The eventual transition to a single, international financial reporting standard will not merely affect companies. Making IFRS mandatory will also affect the markets in every country — and many believe the change will be for the better.
Two new studies discuss the optimism about the future of a global standard. A survey by the International Federation of Accountants asked 143 accounting leaders from 91 countries about the significance of converging standards, and 89 percent said it was “very important” or “important.” Just 9 percent said it was “somewhat important” and only 1 percent said it was not important at all.
“Convergence is not only desirable, but essential in an economy that is quickly dissolving borders,” said Barry Melancon, president and CEO of the American Institute of Certified Public Accountants.
Accountants are expected to be excited about all of this, but is their enthusiasm justified? A new working paper produced by academics for the University of Chicago’s Initiative on Global Markets could be among the 10 percent minority who are unsure of the economic importance of convergence. A transition to a global, mandatory IFRS will definitely have its benefits, but they will be distributed unevenly, the paper suggests.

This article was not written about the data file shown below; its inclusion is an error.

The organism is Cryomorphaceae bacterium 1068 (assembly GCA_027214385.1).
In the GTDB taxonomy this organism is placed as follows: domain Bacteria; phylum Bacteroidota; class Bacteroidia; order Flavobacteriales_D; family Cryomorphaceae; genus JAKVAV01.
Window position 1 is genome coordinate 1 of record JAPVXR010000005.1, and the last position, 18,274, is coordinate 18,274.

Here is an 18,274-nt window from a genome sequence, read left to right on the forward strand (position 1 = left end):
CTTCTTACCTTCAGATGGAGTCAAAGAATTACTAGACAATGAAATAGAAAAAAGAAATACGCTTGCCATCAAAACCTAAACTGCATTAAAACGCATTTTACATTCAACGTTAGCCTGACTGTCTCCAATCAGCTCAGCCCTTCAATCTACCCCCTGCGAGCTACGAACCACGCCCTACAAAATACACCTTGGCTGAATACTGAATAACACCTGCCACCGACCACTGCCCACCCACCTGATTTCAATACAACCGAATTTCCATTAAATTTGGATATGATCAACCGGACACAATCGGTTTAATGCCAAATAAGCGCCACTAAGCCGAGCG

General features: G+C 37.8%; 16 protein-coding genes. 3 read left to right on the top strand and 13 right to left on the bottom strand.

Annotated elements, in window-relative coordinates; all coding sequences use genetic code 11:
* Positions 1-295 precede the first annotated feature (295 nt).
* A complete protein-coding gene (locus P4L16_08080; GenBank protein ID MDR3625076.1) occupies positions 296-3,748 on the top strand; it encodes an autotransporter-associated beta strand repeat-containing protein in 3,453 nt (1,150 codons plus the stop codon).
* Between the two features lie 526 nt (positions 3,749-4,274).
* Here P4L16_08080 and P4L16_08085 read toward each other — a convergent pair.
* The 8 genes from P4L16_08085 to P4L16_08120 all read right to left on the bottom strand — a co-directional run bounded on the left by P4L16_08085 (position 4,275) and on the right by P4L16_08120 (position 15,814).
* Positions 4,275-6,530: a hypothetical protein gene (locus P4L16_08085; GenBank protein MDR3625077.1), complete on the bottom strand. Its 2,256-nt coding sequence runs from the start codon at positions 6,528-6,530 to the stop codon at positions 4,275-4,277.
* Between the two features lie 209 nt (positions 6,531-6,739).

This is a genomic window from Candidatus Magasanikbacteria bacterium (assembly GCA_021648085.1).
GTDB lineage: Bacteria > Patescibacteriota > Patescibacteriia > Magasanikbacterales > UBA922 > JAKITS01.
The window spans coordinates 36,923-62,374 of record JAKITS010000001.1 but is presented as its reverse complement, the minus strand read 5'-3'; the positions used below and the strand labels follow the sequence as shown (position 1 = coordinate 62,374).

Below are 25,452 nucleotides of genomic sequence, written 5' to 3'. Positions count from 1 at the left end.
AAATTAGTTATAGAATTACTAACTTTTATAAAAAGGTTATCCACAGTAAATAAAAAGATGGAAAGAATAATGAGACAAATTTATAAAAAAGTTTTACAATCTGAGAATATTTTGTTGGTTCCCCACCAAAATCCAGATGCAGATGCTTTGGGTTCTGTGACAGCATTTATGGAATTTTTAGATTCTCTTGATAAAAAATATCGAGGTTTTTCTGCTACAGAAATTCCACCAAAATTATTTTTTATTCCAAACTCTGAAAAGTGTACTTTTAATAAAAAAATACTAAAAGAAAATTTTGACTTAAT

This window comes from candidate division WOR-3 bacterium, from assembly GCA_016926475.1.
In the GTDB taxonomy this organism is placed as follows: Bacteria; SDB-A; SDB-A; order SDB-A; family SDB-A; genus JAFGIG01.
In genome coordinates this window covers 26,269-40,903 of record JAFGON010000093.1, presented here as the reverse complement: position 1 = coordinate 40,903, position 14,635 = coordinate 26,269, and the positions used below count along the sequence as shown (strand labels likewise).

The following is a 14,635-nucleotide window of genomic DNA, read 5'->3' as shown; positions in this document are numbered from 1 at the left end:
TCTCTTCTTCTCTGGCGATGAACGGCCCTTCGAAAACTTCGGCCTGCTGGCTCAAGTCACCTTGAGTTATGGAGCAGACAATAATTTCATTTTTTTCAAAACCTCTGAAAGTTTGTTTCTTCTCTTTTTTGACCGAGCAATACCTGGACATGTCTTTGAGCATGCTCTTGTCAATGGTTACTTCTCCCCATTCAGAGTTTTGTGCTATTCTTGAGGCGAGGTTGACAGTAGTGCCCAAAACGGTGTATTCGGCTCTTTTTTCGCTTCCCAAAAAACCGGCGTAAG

Analyzing first-time adopters of IFRS in 26 countries, the authors — Holger Daske,of University of Manheim, Luzi Hail of the University of Pennsylvania’s Wharton School, Christian Luez of the University of Chicago’s Graduate School of Business, and Rodrigo Verdi of MIT’s Sloan School of Managment — finds that adoption of the international standard will most directly impact market liquidity and the cost of capital.
The study finds that stock market liquidity increases by about 4 percent once IFRS is adopted, as more firms enter the market. Meanwhile the costs associated with trading will decline. Other results, however, are more mixed. “The effects are weaker when local GAAP (generally accepted accounting principles) are closer to IFRS, in countries with an IFRS convergence strategy, and in industries with higher voluntary adoption rates,” the authors write.
The authors conclude that changes in the cost of capital in different countries varies depending on how well they support the introduction of IFRS, and how different the new rules are from their previous ones. Countries that adopt IFRS voluntarily gain more than those that take it up once it becomes mandatory, as they are more likely to already have solid regulations in place. And countries that adopted IFRS earlier also benefit when new countries implement it, as they then have better friends with whom to deal.
With such a variety of results, can any economic benefits be pinned to IFRS? The authors are not certain. Their findings suggest “modest but economically significant capital market benefits” around the introduction of IFRS. But since they find so much difference across their sample of countries, they say, it may not be the sole factor.